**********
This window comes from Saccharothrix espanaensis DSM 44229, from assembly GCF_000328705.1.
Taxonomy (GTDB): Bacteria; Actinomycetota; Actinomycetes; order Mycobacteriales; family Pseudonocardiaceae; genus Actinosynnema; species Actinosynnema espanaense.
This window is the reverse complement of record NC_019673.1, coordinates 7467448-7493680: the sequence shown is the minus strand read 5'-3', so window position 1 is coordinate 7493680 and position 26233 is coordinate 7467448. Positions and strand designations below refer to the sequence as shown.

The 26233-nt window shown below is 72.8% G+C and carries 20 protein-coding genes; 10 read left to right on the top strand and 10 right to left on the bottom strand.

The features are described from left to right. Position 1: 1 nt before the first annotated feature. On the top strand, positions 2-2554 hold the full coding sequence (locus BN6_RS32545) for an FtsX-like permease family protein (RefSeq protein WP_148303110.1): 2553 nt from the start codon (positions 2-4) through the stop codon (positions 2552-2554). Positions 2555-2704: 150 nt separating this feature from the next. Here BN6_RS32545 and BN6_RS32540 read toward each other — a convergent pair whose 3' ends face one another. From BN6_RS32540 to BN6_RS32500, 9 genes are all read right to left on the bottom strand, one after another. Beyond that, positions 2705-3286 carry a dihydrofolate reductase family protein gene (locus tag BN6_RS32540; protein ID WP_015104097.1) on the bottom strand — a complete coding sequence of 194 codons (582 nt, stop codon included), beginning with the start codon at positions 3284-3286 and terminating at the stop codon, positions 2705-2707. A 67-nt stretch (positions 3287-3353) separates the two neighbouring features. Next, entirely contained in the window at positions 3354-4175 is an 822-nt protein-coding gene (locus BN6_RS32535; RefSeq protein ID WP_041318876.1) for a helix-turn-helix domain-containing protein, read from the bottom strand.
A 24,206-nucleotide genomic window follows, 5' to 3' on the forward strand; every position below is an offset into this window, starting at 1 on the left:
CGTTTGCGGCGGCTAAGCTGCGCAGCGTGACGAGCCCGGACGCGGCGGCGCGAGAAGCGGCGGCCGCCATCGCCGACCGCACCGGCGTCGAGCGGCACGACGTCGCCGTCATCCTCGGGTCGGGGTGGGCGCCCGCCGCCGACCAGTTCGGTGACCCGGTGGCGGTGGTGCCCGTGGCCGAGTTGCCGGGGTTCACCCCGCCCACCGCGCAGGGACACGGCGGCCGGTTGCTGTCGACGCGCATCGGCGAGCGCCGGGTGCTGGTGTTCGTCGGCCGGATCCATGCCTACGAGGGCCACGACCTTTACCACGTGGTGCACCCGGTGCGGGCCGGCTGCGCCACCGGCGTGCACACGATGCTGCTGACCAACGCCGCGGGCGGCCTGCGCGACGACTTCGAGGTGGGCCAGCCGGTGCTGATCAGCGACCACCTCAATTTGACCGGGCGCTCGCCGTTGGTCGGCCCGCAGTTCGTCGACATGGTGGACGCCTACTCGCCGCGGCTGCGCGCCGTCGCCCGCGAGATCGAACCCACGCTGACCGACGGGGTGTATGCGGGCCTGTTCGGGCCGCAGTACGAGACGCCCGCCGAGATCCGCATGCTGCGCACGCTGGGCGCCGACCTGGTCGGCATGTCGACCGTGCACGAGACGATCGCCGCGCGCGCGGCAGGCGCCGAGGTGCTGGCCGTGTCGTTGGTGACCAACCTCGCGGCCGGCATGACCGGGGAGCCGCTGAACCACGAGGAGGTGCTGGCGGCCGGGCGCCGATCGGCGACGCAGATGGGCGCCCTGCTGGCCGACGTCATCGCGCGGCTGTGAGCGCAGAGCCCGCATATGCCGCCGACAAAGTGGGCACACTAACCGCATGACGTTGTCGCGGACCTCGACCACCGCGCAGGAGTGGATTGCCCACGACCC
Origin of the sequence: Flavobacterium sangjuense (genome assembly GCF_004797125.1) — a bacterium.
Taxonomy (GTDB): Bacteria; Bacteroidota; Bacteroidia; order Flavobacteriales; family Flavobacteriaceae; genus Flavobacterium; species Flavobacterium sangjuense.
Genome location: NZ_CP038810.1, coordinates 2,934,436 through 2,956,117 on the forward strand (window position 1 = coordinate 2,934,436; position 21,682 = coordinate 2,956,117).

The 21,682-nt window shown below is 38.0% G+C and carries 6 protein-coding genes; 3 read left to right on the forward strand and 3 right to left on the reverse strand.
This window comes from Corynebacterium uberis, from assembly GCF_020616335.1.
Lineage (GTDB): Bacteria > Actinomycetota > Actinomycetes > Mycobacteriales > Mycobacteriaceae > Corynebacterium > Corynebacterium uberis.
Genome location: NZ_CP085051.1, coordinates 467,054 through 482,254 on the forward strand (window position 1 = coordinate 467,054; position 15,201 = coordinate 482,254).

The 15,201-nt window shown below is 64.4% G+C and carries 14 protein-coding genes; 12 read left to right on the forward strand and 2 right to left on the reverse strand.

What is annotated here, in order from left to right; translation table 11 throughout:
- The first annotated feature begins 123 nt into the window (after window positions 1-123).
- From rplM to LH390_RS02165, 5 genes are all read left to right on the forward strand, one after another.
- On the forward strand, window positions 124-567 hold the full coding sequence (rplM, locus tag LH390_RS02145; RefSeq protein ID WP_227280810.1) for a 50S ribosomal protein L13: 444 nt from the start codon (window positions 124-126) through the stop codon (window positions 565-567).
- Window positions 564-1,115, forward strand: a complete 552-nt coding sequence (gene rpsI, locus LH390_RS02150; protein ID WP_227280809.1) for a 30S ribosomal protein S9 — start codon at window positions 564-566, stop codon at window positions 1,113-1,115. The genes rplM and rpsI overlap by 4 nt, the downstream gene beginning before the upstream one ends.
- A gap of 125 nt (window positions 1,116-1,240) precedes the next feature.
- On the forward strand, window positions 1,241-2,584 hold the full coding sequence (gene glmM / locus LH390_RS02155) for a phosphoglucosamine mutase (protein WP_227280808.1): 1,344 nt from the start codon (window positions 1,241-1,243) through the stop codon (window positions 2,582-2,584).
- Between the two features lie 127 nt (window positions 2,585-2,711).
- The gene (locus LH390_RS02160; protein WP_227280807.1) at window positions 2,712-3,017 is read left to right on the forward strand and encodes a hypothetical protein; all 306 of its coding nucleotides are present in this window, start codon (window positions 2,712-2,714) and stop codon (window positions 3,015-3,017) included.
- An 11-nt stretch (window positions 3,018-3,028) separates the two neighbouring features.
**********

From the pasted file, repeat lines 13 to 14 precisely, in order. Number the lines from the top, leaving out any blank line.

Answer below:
Lineage (GTDB): Bacteria > Actinomycetota > Actinomycetes > Mycobacteriales > Mycobacteriaceae > Corynebacterium > Corynebacterium uberis.
Genome location: NZ_CP085051.1, coordinates 467,054 through 482,254 on the forward strand (window position 1 = coordinate 467,054; position 15,201 = coordinate 482,254).